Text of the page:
Mainland shares have seen several days of erratic trade in recent weeks - despite moves by the Chinese securities regulator to calm markets.
The benchmark Shanghai Composite surged as much as 8% on Monday morning following a weekend of emergency meetings and more attempts to correct the volatility. It finished the trading day up 2.4%.
Here is how Chinese authorities have reacted so far:
It was all hands on deck over the weekend in a blizzard of emergency meetings and breathless headlines. Big market players were given no choice but to sign up to a government rescue.
Brokerages promised not to sell shares until the Shanghai market had recovered 4,500 points. They had to reach into their pockets on the spot for $19bn (£12.2bn) in a stabilisation fund.
All new share issues are suspended forthwith. The central bank will provide “liquidity support”, in other words turn on the lending tap, to help borrowers boost the market.
These emergency measures follow a slew of others over the course of the past week.
Taken together, they constitute a stunning retreat from market principles and suggest that at this point, the government itself has little confidence in its own financial markets.
Whether any of it will work or not remains to be seen. Shanghai’s benchmark index surged nearly 8% at Monday’s opening with the Shenzhen exchange not far behind.
But they fell back later in the day and Beijing will not breathe out yet.
Nearly $3tn in stock values has been wiped out in three weeks and some warn that the stabilisation fund may not be enough to corral the bears and stop the slide.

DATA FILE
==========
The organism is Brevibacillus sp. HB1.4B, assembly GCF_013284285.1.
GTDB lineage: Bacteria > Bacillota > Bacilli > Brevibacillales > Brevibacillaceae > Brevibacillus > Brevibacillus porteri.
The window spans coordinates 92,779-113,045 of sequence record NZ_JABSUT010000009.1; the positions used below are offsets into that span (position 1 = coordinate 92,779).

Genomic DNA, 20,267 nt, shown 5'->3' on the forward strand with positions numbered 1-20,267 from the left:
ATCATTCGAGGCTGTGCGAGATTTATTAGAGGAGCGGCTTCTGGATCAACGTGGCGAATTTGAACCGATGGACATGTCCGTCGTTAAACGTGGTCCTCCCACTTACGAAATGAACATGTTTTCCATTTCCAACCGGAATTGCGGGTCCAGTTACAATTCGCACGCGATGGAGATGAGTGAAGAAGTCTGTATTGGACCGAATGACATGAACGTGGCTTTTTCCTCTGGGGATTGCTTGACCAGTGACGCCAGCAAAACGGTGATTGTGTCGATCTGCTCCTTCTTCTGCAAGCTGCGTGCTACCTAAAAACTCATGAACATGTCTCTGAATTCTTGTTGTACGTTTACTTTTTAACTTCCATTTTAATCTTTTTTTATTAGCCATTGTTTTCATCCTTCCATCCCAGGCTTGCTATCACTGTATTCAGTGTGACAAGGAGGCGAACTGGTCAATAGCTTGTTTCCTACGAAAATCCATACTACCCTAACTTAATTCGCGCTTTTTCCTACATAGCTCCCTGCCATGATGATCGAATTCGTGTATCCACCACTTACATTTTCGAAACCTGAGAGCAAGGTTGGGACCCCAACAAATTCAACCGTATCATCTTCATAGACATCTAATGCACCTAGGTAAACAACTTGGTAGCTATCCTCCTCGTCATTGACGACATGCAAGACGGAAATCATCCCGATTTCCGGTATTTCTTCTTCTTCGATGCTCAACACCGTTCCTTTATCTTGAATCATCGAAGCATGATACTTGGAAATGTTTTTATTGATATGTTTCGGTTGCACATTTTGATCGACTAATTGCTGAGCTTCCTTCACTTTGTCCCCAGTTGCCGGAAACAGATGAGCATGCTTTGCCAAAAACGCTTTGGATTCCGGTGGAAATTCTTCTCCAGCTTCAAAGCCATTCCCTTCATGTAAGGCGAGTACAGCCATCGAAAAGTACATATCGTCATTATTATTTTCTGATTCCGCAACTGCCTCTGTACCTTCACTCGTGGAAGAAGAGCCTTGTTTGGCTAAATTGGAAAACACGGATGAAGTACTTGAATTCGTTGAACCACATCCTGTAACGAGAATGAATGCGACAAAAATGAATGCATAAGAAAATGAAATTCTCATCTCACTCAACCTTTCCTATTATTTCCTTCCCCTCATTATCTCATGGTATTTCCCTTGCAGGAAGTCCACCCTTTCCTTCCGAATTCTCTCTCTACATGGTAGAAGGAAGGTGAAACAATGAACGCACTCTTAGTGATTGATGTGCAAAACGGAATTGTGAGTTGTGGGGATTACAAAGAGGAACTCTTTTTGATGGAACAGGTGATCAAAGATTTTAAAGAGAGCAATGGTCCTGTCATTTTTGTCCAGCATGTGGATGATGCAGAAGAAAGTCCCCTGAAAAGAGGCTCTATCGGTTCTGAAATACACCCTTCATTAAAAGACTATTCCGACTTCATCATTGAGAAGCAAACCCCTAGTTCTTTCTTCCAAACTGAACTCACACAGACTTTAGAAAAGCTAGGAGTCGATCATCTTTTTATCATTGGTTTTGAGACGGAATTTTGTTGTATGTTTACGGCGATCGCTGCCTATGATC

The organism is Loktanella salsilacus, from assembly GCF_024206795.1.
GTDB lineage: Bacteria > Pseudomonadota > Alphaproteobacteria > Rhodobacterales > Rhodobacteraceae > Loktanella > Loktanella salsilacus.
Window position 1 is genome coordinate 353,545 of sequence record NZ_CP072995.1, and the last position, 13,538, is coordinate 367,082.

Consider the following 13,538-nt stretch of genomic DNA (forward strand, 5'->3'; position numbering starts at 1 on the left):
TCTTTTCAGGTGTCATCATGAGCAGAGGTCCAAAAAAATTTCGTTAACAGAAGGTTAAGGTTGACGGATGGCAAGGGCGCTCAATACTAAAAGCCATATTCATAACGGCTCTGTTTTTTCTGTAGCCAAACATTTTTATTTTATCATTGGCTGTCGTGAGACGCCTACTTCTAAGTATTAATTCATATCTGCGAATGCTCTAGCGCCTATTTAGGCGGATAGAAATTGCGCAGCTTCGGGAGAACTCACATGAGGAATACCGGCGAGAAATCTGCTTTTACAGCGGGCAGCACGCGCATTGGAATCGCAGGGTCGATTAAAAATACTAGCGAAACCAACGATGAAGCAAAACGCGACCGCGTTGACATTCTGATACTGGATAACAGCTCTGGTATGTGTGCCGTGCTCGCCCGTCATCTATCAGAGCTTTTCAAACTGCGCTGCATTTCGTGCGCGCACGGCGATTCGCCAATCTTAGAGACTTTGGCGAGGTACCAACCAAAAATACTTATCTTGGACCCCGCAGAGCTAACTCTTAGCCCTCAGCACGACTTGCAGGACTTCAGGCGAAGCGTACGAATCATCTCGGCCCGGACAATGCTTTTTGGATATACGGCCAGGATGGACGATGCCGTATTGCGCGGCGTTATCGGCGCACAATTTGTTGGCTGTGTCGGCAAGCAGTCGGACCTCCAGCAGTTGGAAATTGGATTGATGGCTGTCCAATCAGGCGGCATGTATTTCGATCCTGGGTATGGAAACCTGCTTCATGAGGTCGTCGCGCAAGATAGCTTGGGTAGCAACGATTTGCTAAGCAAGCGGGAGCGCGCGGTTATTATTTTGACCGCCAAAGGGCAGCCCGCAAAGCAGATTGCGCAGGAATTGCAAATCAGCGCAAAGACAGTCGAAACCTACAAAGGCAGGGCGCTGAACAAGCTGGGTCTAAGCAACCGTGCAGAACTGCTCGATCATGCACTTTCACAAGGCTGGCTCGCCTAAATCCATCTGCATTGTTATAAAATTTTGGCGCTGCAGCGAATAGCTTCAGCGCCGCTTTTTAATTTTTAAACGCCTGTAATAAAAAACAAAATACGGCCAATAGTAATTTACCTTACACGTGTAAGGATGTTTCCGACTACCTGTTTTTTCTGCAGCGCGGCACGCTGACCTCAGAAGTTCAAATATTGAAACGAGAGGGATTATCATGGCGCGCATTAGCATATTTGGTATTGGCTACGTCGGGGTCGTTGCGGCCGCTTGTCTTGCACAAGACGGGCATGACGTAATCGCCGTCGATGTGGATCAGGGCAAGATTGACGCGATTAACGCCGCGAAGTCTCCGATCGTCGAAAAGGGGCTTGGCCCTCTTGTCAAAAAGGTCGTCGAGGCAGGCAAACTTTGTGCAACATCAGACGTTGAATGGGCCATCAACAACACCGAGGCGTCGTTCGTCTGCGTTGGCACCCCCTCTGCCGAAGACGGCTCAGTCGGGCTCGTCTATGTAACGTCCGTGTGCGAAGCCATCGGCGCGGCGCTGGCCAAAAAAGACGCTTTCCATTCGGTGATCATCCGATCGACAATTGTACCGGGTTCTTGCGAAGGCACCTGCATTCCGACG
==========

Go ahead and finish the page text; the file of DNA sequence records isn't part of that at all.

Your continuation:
Others complain that the government moves will benefit big players who buy the blue chip shares and offer little help to small retail investors.
But more fundamentally many wonder why the government is panicking at all. Investors who bought more than four months ago are still sitting on a tidy profit given that shares rose 150% over the space of a year before losing 30% in three short weeks. At home and abroad, there are analysts who argue that the bubble needed to deflate and that a short sharp downward shock for investors is a useful corrective to speculative habits.
If the underlying fear is damage to the real economy wouldn’t it be better tackled by tax cuts or public spending increases?
But that is not the deepest fear. The government’s terror is being seen to be incompetent and even impotent.
This is a matter of confidence which goes well beyond the stock market.
Speculators have called Beijing’s bluff. The stock market has become a classic “too big to fail” problem, which is where step two comes in:
Nearly $3tn in stock values has been wiped out in three weeks
Beijing sees its own credibility as the thin red line between order and chaos.
Courtesy: Daily News 7 July 2015